For Trinity alumna Mary Stedman ’44, who died November 7, 2014 aged 92, giving back was a lifelong guiding principle, splendidly exemplified in her generosity to Trinity College. Over the years, in addition to substantial donations in support of the John W. Graham Library fund, the restoration of St. Hilda’s library, upgraded phone and security systems and computer room, and improvements to the George lgnatieff Theatre, she helped endow the acclaimed Trinity One program. Mary’s prime inspiration was her father, Samuel, co-founder of the Stedman stores once familiar across the country (a few still remain). His determination to provide for his daughters an education that he himself had lacked, at a time when attending university was not so common for women, was equalled only by his insistence that giving back was both an obligation and a privilege. Two of Mary’s three sisters, Margaret ·37 and Ruth ’42, were also Trinity grads who unstintingly supported the College. Trinity College remained throughout her life a “second home,” for Mary, and giving back to it a natural impulse. “The reason I continue to support this College,” she maintained, “is to give someone else the opportunities that I had.”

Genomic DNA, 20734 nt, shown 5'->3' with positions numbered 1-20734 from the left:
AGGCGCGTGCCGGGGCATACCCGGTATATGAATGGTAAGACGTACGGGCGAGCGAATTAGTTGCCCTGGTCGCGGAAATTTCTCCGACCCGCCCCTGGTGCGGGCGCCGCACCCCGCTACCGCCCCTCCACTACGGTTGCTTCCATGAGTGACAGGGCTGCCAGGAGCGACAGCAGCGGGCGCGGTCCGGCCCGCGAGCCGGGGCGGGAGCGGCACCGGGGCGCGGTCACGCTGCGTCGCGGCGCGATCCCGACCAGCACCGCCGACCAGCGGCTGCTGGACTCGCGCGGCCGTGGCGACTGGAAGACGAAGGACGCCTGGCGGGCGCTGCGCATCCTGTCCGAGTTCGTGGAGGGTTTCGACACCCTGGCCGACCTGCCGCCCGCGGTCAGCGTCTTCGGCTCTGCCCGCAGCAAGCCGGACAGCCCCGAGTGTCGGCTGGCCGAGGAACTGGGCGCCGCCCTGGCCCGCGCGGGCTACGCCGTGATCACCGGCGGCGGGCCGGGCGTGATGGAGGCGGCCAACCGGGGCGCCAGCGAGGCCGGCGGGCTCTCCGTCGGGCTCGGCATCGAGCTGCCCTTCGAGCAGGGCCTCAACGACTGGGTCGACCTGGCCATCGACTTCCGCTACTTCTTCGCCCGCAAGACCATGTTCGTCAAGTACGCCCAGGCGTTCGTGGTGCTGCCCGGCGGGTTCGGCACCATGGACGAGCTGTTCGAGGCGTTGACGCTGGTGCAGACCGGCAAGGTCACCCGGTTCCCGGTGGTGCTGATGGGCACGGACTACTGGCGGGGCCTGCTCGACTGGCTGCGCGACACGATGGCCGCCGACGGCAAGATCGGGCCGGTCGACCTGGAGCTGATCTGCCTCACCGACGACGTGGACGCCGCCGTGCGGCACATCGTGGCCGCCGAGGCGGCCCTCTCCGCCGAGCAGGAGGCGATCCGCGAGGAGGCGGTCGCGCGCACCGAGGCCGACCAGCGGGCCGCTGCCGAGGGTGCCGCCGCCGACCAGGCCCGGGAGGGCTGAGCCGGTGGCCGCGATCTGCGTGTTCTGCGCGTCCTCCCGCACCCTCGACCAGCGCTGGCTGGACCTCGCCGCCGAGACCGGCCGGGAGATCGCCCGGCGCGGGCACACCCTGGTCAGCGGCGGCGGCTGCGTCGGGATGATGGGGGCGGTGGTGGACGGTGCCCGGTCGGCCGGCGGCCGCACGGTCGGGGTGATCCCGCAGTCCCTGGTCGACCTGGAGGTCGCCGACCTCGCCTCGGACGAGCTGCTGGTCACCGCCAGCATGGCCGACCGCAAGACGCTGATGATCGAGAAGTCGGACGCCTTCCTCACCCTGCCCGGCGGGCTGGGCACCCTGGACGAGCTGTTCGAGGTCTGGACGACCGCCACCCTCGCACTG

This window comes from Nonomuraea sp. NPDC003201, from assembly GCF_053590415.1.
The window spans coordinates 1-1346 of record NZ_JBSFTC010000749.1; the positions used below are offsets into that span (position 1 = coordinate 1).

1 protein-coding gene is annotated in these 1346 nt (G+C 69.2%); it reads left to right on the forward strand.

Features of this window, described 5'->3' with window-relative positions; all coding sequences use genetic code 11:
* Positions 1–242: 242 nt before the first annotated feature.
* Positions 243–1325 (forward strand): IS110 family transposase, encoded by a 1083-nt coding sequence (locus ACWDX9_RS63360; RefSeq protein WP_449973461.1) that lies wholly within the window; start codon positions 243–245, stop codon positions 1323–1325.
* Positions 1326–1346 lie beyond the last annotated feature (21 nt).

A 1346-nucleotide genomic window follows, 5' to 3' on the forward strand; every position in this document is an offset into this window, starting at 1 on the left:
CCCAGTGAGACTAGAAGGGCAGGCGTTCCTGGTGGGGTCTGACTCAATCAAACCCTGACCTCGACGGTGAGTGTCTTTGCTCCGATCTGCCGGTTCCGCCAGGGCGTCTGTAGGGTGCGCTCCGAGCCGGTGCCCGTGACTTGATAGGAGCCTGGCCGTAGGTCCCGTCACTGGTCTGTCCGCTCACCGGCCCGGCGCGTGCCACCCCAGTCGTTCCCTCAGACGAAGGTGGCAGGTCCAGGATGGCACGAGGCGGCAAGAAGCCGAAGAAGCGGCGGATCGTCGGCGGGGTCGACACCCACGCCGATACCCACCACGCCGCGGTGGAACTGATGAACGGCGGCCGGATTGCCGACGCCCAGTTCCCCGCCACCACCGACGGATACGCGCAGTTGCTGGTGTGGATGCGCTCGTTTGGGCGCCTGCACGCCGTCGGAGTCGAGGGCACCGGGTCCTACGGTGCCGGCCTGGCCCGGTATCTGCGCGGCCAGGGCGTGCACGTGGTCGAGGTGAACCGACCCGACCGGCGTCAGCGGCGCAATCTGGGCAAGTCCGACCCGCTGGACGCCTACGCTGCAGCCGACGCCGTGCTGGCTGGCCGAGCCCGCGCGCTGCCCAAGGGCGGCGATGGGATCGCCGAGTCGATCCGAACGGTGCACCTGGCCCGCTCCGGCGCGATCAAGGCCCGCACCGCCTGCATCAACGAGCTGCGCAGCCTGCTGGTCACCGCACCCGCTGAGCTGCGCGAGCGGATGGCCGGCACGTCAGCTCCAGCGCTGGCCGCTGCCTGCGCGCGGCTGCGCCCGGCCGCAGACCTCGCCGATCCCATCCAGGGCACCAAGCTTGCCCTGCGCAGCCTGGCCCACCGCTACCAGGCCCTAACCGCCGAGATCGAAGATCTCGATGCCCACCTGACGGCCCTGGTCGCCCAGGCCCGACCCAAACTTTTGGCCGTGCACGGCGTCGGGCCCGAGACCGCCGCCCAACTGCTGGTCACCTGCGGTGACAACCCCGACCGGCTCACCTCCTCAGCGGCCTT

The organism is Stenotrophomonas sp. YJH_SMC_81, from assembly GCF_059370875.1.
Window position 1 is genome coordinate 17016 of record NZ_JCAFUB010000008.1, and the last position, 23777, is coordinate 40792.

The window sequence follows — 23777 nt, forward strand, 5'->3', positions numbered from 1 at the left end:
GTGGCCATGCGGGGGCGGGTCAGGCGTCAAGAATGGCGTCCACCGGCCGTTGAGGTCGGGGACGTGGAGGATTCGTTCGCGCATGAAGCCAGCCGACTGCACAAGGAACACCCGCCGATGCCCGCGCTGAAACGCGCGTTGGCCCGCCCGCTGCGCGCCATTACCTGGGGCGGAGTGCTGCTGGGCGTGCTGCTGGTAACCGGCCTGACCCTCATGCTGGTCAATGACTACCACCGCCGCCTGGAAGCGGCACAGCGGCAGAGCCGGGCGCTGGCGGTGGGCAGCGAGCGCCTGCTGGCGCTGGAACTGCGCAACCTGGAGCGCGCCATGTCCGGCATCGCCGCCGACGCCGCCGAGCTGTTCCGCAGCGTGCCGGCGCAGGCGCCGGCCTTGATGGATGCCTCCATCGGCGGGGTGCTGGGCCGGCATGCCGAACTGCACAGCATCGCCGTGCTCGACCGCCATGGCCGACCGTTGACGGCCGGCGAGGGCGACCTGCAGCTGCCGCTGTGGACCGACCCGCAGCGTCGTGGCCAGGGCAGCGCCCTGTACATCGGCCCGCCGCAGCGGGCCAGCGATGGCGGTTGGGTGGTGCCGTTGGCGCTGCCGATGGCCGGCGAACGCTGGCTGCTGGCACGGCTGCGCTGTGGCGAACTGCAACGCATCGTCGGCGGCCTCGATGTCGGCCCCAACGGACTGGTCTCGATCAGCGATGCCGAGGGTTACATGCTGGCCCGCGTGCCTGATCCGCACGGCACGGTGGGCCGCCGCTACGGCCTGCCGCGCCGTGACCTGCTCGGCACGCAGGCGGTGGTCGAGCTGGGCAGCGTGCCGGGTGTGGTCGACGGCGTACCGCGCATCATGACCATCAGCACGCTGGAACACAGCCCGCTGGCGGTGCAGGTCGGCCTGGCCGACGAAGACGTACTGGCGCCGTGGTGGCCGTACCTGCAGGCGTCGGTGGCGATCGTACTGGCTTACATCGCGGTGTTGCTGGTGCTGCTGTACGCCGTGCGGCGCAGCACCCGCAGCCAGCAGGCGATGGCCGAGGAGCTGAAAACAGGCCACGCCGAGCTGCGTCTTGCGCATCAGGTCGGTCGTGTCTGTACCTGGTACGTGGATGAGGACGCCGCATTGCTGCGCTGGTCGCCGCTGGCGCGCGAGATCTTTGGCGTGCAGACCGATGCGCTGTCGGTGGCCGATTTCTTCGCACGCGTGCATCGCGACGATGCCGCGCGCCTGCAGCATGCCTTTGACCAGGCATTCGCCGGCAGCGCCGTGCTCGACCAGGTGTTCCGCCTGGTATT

In 1884, first female students were admitted to Trinity College. Four year later, in 1888 St. Hilda’s College was created as the women’s college of Trinity; it was incorporated on February 11, 1890. The current St. Hilda’s College residence building on Devonshire Place opened in 1938. In 2004, all residences at Trinity became coeducational.
– Files from the Trinity College Archives